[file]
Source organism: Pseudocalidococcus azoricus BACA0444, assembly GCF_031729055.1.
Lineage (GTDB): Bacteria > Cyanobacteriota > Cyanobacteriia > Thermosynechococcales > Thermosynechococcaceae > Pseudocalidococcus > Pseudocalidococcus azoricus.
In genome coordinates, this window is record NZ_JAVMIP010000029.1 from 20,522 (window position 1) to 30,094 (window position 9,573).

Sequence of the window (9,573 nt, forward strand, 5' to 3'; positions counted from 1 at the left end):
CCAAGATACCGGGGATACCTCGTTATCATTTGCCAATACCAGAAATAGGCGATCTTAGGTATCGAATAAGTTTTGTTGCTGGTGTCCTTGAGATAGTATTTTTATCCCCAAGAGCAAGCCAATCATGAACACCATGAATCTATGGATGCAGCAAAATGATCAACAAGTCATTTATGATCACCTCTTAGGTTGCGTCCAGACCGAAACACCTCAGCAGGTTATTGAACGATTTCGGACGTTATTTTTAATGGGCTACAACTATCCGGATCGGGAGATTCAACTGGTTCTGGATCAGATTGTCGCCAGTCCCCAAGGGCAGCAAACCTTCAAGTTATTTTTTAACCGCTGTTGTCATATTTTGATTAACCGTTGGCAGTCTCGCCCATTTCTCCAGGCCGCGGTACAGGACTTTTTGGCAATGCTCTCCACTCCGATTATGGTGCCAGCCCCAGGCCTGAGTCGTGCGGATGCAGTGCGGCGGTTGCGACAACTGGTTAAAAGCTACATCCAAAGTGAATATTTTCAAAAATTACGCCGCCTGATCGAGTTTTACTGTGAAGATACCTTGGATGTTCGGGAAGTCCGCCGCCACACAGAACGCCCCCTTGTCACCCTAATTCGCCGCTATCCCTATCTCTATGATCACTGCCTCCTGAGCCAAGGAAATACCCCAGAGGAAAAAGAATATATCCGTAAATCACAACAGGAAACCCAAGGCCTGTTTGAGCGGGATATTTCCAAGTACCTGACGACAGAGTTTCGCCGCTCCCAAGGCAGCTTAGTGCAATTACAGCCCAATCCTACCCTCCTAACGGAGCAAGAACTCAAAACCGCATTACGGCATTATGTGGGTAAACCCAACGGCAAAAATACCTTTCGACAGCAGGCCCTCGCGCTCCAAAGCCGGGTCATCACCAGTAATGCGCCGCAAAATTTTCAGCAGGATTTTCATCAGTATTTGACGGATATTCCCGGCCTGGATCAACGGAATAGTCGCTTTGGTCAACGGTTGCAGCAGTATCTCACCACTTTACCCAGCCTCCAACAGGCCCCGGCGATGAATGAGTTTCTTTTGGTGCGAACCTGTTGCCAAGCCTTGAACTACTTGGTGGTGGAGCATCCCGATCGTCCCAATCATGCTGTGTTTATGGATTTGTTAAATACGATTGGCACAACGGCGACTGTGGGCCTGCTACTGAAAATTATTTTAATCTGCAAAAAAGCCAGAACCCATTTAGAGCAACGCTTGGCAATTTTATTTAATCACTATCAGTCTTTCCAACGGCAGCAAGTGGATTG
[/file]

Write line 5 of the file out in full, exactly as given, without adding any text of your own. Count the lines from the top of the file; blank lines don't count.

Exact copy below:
CCAAGATACCGGGGATACCTCGTTATCATTTGCCAATACCAGAAATAGGCGATCTTAGGTATCGAATAAGTTTTGTTGCTGGTGTCCTTGAGATAGTATTTTTATCCCCAAGAGCAAGCCAATCATGAACACCATGAATCTATGGATGCAGCAAAATGATCAACAAGTCATTTATGATCACCTCTTAGGTTGCGTCCAGACCGAAACACCTCAGCAGGTTATTGAACGATTTCGGACGTTATTTTTAATGGGCTACAACTATCCGGATCGGGAGATTCAACTGGTTCTGGATCAGATTGTCGCCAGTCCCCAAGGGCAGCAAACCTTCAAGTTATTTTTTAACCGCTGTTGTCATATTTTGATTAACCGTTGGCAGTCTCGCCCATTTCTCCAGGCCGCGGTACAGGACTTTTTGGCAATGCTCTCCACTCCGATTATGGTGCCAGCCCCAGGCCTGAGTCGTGCGGATGCAGTGCGGCGGTTGCGACAACTGGTTAAAAGCTACATCCAAAGTGAATATTTTCAAAAATTACGCCGCCTGATCGAGTTTTACTGTGAAGATACCTTGGATGTTCGGGAAGTCCGCCGCCACACAGAACGCCCCCTTGTCACCCTAATTCGCCGCTATCCCTATCTCTATGATCACTGCCTCCTGAGCCAAGGAAATACCCCAGAGGAAAAAGAATATATCCGTAAATCACAACAGGAAACCCAAGGCCTGTTTGAGCGGGATATTTCCAAGTACCTGACGACAGAGTTTCGCCGCTCCCAAGGCAGCTTAGTGCAATTACAGCCCAATCCTACCCTCCTAACGGAGCAAGAACTCAAAACCGCATTACGGCATTATGTGGGTAAACCCAACGGCAAAAATACCTTTCGACAGCAGGCCCTCGCGCTCCAAAGCCGGGTCATCACCAGTAATGCGCCGCAAAATTTTCAGCAGGATTTTCATCAGTATTTGACGGATATTCCCGGCCTGGATCAACGGAATAGTCGCTTTGGTCAACGGTTGCAGCAGTATCTCACCACTTTACCCAGCCTCCAACAGGCCCCGGCGATGAATGAGTTTCTTTTGGTGCGAACCTGTTGCCAAGCCTTGAACTACTTGGTGGTGGAGCATCCCGATCGTCCCAATCATGCTGTGTTTATGGATTTGTTAAATACGATTGGCACAACGGCGACTGTGGGCCTGCTACTGAAAATTATTTTAATCTGCAAAAAAGCCAGAACCCATTTAGAGCAACGCTTGGCAATTTTATTTAATCACTATCAGTCTTTCCAACGGCAGCAAGTGGATTG